Every day, we work with volunteers from neighborhoods all over town. And every day we marvel at their dedication, perseverance, and accomplishments.
From building new trails by hand to raising thousands of dollars for new playground equipment, our volunteers have an incredible impact on Austin’s parks. This year, we honor a few of our volunteers with Park Volunteer of the Year awards. They are Nadene Morning, Alice Penney, Jerry Levenson, Gardner Sumner, Roger Meador, and Kathleen McMullen.
Nadene’s commitment and enthusiasm for improving Austin’s parks are absolutely unquenchable.
Nadene is out in the park with her own personal weed wrench, tearing up ligustrum by the roots, 5 days a week. Over the past few years, she’s spearheaded invasives removal at Perry Park, Red Bud Isle, and Mayfield Preserve. Along the way, she’s engaged and educated hundreds of volunteers, multiple Eagle Scouts, and other community members.
We’ve learned a lot from Nadene about how to tackle big projects efficiently, and we look forward to many more years of working together.
Garner is known as the most dedicated member of the Zilker Neighborhood Park Committee. Despite having lived in the Zilker neighborhood for just a couple of years, he has thrown himself into the work there, with a particular focus on planting and caring for trees.
Under his leadership, 70 trees have been planted, and he watered them all each and every week. He helped organize and plan a huge irrigation project. He’s engaged hundreds of volunteers in mulching days in the spring and fall.
In the words of Kim McKnight, who nominated him, “Garner is a great example of someone who never tires of giving to their community.”
Nominated by Linda Jones and Beth Berning Mobley call Alice, “the beating heart of the Friends of Copperfield Nature Trails.” Alice’s dedication is unmatched, surpassing all expectations of a great neighborhood volunteer. At countless work days she is always the first one there and the last one to leave.
Just a few of her recent accomplishments are:
• Leading volunteers to complete a mile-long trail,
• Leading Copperfield to become first certified Green Neighborhood in Austin,
• Beautifying and clearing entrance to the park,
• Spearheading efforts to create a pocket park at the other end of the trail
• Raising thousands of dollars for the park
Gardner Sumner, Nadene Morning and Alice Penney
When Kathleen first conceived of a project to overhaul Dottie Jordan park, the neighbors had given up hope for the city taking interest in their park. But Kathleen persevered, and has been tireless in the face of neighborhood apathy and parks department delays. Under her leadership, the park now has a walking trail, new tables and bbq grills, and many other improvements. Hundreds of volunteers have participated, and the neighborhood is now cheering her on and helping her out.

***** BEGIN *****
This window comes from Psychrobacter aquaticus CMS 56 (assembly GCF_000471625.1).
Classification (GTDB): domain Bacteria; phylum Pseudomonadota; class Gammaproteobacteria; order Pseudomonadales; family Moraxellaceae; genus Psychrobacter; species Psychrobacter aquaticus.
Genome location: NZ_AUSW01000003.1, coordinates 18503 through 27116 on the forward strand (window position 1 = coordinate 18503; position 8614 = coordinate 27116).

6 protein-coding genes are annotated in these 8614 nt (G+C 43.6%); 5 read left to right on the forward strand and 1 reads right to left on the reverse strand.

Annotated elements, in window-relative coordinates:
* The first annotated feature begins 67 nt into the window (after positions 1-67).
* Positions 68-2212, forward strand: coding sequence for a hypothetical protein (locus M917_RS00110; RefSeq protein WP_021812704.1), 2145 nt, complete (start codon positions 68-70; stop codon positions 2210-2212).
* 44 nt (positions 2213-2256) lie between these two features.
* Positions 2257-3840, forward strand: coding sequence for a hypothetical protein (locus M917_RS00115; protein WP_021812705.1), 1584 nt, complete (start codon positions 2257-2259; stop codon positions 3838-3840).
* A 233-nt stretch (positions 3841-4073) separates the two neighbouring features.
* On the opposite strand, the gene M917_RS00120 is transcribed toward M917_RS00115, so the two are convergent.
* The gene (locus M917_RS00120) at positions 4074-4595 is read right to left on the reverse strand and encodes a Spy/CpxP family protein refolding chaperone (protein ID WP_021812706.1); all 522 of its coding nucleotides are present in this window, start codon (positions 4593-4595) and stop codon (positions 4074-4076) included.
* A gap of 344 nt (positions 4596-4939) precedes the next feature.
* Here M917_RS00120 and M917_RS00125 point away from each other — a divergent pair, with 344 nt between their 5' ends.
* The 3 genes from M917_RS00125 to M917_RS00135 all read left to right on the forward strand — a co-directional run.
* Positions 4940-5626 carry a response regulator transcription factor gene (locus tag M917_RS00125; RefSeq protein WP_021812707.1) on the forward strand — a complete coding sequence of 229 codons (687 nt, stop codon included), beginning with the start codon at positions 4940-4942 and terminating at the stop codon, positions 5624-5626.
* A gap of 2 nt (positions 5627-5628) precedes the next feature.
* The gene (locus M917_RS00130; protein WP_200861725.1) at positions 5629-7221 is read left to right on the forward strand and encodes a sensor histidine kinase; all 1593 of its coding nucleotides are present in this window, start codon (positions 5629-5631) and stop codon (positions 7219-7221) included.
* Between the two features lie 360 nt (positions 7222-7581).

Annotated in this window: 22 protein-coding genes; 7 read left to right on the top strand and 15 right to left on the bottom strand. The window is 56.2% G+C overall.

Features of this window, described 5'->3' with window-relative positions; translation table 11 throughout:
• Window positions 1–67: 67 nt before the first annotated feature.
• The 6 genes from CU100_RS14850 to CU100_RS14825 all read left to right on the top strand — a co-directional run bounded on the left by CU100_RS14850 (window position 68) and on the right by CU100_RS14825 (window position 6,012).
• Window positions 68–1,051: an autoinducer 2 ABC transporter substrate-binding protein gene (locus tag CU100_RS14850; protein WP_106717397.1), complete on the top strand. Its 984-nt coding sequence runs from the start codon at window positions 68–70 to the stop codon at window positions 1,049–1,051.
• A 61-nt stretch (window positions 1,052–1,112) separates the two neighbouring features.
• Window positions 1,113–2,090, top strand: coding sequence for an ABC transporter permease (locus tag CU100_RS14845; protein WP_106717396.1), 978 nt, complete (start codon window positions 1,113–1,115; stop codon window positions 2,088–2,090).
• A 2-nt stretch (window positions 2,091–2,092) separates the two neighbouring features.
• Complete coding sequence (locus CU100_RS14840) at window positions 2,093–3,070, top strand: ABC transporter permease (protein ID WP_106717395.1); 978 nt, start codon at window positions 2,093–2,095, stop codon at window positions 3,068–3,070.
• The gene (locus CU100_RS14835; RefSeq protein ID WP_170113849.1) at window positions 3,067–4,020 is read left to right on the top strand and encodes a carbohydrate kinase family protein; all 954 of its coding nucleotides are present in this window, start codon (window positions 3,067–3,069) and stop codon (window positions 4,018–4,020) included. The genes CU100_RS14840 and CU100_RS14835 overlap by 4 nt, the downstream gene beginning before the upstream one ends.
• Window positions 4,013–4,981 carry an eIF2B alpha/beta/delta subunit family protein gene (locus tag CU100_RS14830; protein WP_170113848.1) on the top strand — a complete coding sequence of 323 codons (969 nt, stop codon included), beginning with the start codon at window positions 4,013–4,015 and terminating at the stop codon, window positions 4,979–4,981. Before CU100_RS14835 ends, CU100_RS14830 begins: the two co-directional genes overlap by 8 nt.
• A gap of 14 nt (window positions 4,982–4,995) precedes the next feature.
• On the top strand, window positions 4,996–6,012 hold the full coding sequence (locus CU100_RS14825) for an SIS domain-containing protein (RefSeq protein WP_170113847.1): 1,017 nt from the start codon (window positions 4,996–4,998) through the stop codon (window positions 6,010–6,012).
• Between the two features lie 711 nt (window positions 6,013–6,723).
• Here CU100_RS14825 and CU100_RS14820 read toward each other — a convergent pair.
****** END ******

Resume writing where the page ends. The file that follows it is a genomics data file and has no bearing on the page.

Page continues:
The neighborhood association president and vice president, Al Weber and Lou O’Halon, wrote in her nomination:
“Kathleen is truly our unsung hero. Although we have also recognized her in our own small way, we can never fully repay her for her service to her community. She is truly one of a kind – and a lovely individual.”
Jerry lives to remove invasive species of trees and plants from our greenbelts. He has a specific focus on ligustrum, but chinaberry doesn’t escape his grasp either. Jerry has been volunteering on Bull Creek Greenbelt for a number of years and having recently retired from IBM, has been devoting most weekdays in expanding his quest beyond Bull Creek. Using only handsaws and a pole pruner, Jerry has recently teamed up with Nadene Morning and they have celebrated the recent successes of removing 95 percent of all invasives from Red Bud Isle and have tackled another 8 acres at Mayfield Preserve. That’s a lot of ligustrum.
Jerry is patient and persistent, he teaches many volunteers how to approach invasive removal, focusing on both safety as well as the importance of the work at hand. He’s always willing to stay just a little bit longer and take out one last tree.
For years, Roger has been the technical wizard behind our Find a Park database. He continues to tweak it to make it more useful to us as administrators, and to the public at large who are looking for park information. The parks database is a huge resource for Austin. We get many, many emails and calls about the information it contains, and it puts Austin Parks Foundation near the top of any Google search for any austin park.